Now for the things I didn't exactly like.  Maybe I am just used to the way Kieran Scott usually writes, but this book was a lot different from earlier books that I have read.  I thought that in many ways the book was very predictable.  Once I realized that Ally's friends were mostly mean girls (especially Shannon), I pretty much could guess what their next terrible plan was for Ally.  I almost put the book down a couple of times, but the one thing I really wanted to know about (Ally's father) kept me reading.  Without giving away anything, I was very disappointed in how the book ended.  I now know that this book will probably be a sequel and it really isn't one that I can't wait to get my hands on... in fact, I'm not really that invested now with how Ally's life will turn out.  Having read (and loved) all of Kieran's Scott's book, I will definitely return to this author, but I probably won't return to this series.

Monday, June 7, 2010

Review: Into the Wild Nerd Yonder

Title: Into the Wild Nerd Yonder
Author: Julie Halpern

     From GoodReads, "It’s Jessie’s sophomore year of high school. A self-professed “mathelete,” she isn’t sure where she belongs. Her two best friends have transformed themselves into punks and one of them is going after her longtime crush. Her beloved older brother will soon leave for college (and in the meantime has shaved his mohawk and started dating . . . the prom princess!) . . .

Things are changing fast. Jessie needs new friends. And her quest is a hilarious tour through high-school clique-dom, with a surprising stop along the way—the Dungeons and Dragons crowd, who out-nerd everyone. Will hanging out with them make her a nerd, too? And could she really be crushing on a guy with too-short pants and too-white gym shoes? If you go into the wild nerd yonder, can you ever come back?"

     I'm feeling a little conflicted about this book because I love the main character in the story's quirkiness (she sews her own patterned skirts and plays the drums and Dungeons and Dragons), her ability to get rid of poseur-friends, and her smarts.  There is one aspect of the main character that bothers me though and that is her relationship with her brother, Barrett.  I am fine with the fact that they look up to each other and have a close relationship, but there were times where I felt that they were too close.  I felt like Jessie had a certain innocence on one hand, but the next minute she was discussing her friend Bizza's sexual exploits with her brother. I think that the author meant this to demonstrate a certain coming-of-age quality to the book.  
      Overall, I liked the book and think that it would appeal to middle school and high school girls particularly.  There were parts of the book that I think upper elementary girls would like, but I worried about some of the sexual aspects of the book for this age group.  One huge compliment that I have for the author is her highlighting other terrific books.  I loved how she described the audiobooks that Jessie was listening to and a couple of the books discussed I had read and some I had not, but it made me want to read those books as well. Kudos, Julie Halpern!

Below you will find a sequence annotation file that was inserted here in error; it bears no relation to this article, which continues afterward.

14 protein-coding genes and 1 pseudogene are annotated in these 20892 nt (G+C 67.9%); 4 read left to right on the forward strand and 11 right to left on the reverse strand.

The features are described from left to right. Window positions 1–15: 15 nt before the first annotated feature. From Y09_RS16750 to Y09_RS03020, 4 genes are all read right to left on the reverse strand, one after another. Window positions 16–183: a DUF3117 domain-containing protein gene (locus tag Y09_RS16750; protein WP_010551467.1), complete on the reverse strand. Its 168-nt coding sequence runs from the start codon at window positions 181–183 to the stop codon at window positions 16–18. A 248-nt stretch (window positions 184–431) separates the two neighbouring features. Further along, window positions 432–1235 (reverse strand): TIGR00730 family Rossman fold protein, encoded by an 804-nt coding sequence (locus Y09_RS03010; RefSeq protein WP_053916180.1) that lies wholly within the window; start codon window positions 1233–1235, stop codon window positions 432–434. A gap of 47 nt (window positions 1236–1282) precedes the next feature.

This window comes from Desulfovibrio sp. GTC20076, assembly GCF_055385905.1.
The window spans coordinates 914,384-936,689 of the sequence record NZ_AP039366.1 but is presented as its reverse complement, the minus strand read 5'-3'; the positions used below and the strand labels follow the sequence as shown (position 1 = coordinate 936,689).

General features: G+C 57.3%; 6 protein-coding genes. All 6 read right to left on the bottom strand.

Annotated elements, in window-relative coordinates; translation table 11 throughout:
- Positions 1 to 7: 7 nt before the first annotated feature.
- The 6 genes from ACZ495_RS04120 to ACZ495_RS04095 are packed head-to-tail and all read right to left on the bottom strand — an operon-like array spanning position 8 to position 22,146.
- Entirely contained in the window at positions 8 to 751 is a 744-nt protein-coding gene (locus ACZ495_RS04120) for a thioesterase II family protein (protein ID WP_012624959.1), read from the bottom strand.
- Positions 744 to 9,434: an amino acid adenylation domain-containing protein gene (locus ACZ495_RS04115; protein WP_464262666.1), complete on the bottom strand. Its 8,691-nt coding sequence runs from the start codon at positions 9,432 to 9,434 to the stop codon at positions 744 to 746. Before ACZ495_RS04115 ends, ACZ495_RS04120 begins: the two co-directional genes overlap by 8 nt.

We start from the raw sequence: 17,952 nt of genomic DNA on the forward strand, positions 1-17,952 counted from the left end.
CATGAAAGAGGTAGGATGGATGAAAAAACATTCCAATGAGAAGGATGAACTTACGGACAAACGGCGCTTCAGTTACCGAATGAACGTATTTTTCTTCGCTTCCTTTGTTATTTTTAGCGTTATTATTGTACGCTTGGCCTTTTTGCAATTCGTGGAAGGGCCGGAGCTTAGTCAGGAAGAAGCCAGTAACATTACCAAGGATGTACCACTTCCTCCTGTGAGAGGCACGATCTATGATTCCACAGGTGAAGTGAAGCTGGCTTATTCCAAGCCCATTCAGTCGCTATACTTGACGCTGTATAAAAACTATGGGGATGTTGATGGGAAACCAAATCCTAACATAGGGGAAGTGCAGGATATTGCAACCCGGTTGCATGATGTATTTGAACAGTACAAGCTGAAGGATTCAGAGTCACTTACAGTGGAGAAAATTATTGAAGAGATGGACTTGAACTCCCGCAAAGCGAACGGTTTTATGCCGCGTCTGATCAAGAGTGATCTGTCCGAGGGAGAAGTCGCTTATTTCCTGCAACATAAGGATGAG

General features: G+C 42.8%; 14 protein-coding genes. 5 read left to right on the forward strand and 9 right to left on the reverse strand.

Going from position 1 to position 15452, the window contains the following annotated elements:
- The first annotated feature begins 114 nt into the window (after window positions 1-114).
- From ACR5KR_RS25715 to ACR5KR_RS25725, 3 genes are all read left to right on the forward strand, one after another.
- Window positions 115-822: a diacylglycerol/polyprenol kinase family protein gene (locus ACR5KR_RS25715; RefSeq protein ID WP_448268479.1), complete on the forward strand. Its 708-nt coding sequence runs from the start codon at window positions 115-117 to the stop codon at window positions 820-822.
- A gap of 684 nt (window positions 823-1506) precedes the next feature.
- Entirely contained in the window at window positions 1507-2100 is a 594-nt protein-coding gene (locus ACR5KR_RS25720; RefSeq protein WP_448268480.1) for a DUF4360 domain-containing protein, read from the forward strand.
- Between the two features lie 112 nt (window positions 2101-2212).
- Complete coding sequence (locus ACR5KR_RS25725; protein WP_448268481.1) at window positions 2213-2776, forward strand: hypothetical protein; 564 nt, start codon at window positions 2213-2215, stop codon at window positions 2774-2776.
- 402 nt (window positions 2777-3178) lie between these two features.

Tuesday, June 1, 2010

Review: Split

Title: Split
Author: Swati Avasthi

     From GoodReads, "Sixteen-Year-Old Jace Witherspoon arrives at the doorstep of his estranged brother Christian with a re-landscaped face (courtesy of his father’s fist), $3.84, and a secret.
He tries to move on, going for new friends, a new school, and a new job, but all his changes can’t make him forget what he left behind—his mother, who is still trapped with his dad, and his ex-girlfriend, who is keeping his secret.
At least so far.
Worst of all, Jace realizes that if he really wants to move forward, he may first have to do what scares him most: He may have to go back. First-time novelist Swati Avasthihas created a riveting and remarkably nuanced portrait of what happens after. After you’ve said enough, after you’ve run, after you’ve made the split — how do you begin to live again?"

     This book was an amazing read!  I'm always trying to find great books for guys and I am really happy that this book is written from a guy's perspective.  I think that author, Swati Avasthi, (a woman, which I didn't realize until I read the back flap) did an amazing job portraying the feelings of someone like Jace, a teenager who purposefully takes the abuse of his father to protect his mother.  The book is a roller coaster ride of emotions and it is easy to see how even in a bad experience, family is one of those things that is permanent.  
     I loved the dynamic between Jace and his brother, Christian, who left the family when Jace was eleven to escape the abuse.  It is understanding that Jace would be somewhat untrusting of Christian and vice-versa.  The thing that is difficult to understand, both before and after reading the book, is why someone stays in an abusive relationship.  The book gave me some insight into the reasons, but I still don't understand it fully... and maybe, fortunately for me, I never will.